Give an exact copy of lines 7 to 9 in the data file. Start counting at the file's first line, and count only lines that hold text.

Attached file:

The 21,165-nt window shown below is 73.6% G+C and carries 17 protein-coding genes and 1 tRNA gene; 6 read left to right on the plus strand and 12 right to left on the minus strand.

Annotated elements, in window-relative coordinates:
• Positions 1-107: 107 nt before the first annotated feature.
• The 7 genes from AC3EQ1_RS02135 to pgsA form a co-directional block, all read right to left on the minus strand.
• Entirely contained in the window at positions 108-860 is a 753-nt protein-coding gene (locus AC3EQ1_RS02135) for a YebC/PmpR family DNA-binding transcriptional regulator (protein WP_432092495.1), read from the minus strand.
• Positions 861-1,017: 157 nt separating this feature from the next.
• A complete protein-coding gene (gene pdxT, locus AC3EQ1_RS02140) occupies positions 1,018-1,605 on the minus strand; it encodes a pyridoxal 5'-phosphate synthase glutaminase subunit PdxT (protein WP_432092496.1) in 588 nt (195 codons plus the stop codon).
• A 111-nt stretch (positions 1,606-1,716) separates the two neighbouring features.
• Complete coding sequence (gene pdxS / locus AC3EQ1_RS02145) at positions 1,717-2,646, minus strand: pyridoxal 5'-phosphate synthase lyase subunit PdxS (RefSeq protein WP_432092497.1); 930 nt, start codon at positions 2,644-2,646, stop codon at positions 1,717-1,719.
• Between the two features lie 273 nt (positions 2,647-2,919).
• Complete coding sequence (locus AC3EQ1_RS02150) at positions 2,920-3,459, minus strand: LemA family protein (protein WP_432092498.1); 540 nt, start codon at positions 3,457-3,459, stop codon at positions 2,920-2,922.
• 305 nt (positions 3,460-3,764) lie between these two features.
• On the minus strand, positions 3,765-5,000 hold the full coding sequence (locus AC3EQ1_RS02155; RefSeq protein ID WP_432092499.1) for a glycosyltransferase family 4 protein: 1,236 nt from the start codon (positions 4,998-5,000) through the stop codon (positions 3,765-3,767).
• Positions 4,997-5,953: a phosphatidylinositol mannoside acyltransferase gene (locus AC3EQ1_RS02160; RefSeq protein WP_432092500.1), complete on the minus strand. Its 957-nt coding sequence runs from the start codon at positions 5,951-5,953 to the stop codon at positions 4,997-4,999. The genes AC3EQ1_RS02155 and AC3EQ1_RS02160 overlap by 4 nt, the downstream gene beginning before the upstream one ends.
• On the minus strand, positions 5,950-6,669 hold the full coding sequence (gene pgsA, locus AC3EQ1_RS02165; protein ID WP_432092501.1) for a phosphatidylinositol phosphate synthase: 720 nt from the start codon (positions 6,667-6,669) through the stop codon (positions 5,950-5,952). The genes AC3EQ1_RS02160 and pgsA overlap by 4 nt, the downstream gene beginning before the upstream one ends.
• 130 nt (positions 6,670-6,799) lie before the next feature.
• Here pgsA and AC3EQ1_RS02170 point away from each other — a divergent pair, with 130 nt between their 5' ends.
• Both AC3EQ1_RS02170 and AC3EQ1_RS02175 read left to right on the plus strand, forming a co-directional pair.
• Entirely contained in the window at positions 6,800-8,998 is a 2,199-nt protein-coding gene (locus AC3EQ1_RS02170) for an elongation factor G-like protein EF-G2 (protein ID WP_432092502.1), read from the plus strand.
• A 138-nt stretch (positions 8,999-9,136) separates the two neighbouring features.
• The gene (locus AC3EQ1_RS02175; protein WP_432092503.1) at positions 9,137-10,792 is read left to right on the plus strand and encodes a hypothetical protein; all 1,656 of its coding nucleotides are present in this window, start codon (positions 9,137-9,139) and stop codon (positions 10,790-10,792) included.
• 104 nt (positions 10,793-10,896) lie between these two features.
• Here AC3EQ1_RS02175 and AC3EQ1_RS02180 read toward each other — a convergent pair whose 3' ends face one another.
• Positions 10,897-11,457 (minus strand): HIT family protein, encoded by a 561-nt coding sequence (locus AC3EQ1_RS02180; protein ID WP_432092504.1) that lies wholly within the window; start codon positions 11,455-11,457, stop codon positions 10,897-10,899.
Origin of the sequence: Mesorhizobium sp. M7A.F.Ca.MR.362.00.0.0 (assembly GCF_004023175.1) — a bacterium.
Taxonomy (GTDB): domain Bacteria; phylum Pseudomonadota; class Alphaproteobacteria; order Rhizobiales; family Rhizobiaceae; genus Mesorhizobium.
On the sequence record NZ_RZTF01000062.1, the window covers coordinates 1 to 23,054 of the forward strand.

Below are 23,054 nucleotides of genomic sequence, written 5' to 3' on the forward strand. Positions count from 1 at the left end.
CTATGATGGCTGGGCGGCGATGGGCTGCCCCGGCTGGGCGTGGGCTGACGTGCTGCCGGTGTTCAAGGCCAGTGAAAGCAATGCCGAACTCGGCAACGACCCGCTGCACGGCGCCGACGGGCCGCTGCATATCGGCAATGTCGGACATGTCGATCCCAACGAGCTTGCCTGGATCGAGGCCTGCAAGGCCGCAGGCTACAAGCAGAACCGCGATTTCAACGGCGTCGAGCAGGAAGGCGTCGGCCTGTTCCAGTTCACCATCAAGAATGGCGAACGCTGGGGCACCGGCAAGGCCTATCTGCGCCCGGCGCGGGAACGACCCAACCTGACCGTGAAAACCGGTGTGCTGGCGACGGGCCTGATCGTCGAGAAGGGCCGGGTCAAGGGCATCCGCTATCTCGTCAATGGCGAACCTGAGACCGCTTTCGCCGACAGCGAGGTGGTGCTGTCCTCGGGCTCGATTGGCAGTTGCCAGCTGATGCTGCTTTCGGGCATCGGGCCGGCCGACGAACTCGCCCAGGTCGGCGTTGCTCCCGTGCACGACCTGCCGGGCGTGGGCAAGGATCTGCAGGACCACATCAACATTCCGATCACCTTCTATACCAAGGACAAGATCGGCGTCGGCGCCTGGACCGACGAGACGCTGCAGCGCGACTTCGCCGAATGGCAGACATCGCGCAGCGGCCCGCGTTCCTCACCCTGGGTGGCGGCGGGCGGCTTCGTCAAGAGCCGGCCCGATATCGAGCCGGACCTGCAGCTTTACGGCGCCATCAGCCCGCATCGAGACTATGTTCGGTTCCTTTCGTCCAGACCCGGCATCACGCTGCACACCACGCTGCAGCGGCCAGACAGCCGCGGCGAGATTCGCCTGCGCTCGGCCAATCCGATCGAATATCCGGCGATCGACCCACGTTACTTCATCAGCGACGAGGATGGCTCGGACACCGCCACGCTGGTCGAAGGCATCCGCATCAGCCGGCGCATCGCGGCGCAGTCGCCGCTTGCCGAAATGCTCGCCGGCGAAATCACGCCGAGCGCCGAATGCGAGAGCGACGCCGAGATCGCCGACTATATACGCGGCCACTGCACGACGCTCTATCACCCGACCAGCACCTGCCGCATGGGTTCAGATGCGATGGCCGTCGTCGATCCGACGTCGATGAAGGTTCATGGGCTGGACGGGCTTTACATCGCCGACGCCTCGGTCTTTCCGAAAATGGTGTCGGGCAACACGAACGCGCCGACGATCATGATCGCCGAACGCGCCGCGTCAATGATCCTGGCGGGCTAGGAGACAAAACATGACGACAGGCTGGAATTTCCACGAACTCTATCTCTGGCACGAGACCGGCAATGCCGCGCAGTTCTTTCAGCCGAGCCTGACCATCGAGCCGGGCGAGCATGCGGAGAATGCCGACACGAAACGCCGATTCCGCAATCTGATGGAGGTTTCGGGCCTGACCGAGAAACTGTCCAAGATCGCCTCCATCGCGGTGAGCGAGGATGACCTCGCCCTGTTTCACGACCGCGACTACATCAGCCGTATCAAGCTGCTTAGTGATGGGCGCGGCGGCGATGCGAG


• A complete protein-coding gene (gene pdxT, locus AC3EQ1_RS02140) occupies positions 1,018-1,605 on the minus strand; it encodes a pyridoxal 5'-phosphate synthase glutaminase subunit PdxT (protein WP_432092496.1) in 588 nt (195 codons plus the stop codon).
• A 111-nt stretch (positions 1,606-1,716) separates the two neighbouring features.
• Complete coding sequence (gene pdxS / locus AC3EQ1_RS02145) at positions 1,717-2,646, minus strand: pyridoxal 5'-phosphate synthase lyase subunit PdxS (RefSeq protein WP_432092497.1); 930 nt, start codon at positions 2,644-2,646, stop codon at positions 1,717-1,719.